Rewriting Economic History for the Korea FTA
U.S. Trade Representative Ron Kirk and Han Duk-soo, Korean Ambassador to the U.S., discussed aspects of the Korea Free Trade Agreement (FTA) at a panel on Thursday. They talked about deadlines, little anecdotes, and so forth, but what Ambassador Han had to say about how the Korea FTA would impact Korean domestic economic policymaking was most intriguing. He said:
But more important for Korea is that we develop our economy by opening it to global competition. The Asian Financial Crisis of 1997 and 1998 was a good lesson for us. What the Korea-U.S. Free Trade Agreement offers the Korean people is a comprehensive legally-binding reform package that will lead to the opening of our market.
Here Ambassador Han alludes to what Thomas Friedman called the "Golden Straightjacket". The idea is that you should force harsh economic policies on countries, often through some less-than-democratic means (in this case, a trade agreement that has been negotiated in secret), and they will eventually prosper. Ambassador Han referred to these "painful prescriptions" in an earlier speech here. (In the first chapter of Bad Samaritans, Dr. Ha-Joon Chang does a great job of exploding the Golden Straightjacket myth while demonstrating that Friedman's beloved Lexus in his Lexus and the Olive Tree could never have been produced without significant government involvement in the economy.)
It's quite perplexing that Ambassador Han would invoke the Asian financial crisis as a reason to throw all the chains off financial markets. Sure, the Korean Ambassador to the United States can do a lot, but he can't rewrite history. Financial deregulation was the major cause of the 1997 Asian financial crisis and efforts to further open financial markets during the crisis actually deepened its severity.
As Mark Weisbrot of the Center for Economic and Policy Research has pointed out, the Asian financial crisis developed because of excessive short-term international borrowing among East Asian nations. What was the cause of the excessive debt?
This build-up of short-term international borrowing was a result of the financial liberalization that took place in the years preceding the crisis. In South Korea, for example, this included the removal of a number of restrictions on foreign ownership of domestic stocks and bonds, residents' ownership of foreign assets, and overseas borrowing by domestic financial and non-financial institutions. Korea's foreign debt nearly tripled from $44 billion in 1993 to $120 billion in September 1997.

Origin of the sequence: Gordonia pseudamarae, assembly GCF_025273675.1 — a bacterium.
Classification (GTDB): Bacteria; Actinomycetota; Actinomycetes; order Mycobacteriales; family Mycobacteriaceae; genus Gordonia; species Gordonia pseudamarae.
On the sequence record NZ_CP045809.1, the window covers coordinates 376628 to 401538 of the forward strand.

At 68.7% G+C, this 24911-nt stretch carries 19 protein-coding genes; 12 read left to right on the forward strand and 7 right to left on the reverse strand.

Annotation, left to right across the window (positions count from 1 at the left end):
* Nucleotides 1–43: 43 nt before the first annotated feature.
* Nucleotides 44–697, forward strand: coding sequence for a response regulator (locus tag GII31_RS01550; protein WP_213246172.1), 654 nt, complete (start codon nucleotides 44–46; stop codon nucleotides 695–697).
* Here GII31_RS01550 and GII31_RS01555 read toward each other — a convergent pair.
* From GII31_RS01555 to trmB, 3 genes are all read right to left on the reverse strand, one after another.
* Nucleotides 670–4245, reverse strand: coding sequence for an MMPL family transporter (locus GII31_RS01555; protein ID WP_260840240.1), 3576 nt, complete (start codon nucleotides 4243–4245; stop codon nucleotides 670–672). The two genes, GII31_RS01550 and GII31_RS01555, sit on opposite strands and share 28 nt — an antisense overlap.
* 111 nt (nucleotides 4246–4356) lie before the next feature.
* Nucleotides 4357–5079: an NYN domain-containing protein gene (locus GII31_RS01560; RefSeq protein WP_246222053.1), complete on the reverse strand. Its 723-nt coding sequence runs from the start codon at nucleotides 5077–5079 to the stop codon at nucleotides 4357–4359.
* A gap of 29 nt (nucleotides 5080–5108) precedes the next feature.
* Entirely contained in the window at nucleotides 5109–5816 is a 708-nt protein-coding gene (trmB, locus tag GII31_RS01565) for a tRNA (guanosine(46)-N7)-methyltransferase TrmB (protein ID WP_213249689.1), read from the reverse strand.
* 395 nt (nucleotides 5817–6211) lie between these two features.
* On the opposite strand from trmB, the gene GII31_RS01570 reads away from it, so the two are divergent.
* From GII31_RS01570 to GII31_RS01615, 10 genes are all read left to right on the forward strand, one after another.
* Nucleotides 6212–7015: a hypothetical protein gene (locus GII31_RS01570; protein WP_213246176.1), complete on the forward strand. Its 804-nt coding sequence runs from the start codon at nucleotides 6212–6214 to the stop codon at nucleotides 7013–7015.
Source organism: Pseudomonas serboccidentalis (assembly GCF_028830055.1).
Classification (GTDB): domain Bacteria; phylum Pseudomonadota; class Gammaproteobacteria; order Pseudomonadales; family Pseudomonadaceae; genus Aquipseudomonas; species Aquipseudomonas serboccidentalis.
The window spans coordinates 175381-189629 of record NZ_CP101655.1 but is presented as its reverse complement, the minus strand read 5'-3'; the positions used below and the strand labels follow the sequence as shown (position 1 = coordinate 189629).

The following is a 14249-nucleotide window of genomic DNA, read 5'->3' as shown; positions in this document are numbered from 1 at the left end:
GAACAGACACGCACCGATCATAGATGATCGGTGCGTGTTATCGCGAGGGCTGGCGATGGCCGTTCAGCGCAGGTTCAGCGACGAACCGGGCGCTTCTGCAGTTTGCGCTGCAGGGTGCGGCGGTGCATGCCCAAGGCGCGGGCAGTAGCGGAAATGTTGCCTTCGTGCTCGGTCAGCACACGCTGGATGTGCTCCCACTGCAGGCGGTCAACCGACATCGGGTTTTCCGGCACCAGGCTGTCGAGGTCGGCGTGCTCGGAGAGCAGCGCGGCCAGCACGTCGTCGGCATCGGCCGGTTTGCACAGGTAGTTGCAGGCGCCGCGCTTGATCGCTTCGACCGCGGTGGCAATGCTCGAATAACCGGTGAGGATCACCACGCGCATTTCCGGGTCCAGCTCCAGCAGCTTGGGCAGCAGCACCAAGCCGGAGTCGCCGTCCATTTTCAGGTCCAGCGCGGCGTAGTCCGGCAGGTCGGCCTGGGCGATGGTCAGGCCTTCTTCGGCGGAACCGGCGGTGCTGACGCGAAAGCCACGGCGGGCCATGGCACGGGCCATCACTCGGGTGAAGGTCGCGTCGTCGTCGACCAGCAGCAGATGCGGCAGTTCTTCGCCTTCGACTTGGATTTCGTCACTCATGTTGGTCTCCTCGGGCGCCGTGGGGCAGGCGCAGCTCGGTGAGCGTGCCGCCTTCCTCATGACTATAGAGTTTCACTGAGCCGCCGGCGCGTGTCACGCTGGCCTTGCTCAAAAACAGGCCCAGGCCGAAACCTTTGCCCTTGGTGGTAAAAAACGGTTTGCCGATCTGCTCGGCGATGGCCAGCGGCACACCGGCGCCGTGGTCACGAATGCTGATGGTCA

Indeed, countries that bucked the International Monetary Fund (IMF) prescriptions of greater financial liberalization, such as Malaysia, did better than countries like South Korea that had shed their financial regulations and capital controls. A paper on the Asian financial crisis published by the National Bureau of Economic Research compared the IMF strategy of complete openness to foreign investment and floating exchange rates against Malaysia's strategy of imposing capital controls to combat the crisis. The study concluded that "Compared to IMF programs, we find that the Malaysian policies produced faster economic recovery, smaller declines in employment and real wages, and more rapid turnaround in the stock market."
More than ten years after the Asian financial crisis, even the IMF has come to its senses and reversed its position on capital controls. As we document in our memo on the Korea FTA's harmful foreign investor and financial deregulation provisions, the Korea FTA bans key measure that governments have at their disposal to prevent and combat financial crises, including capital controls. Far from a prescription for stable growth as Ambassador Han claims, enactment of the Korea FTA will leave both Korea and the United States vulnerable to future financial crises.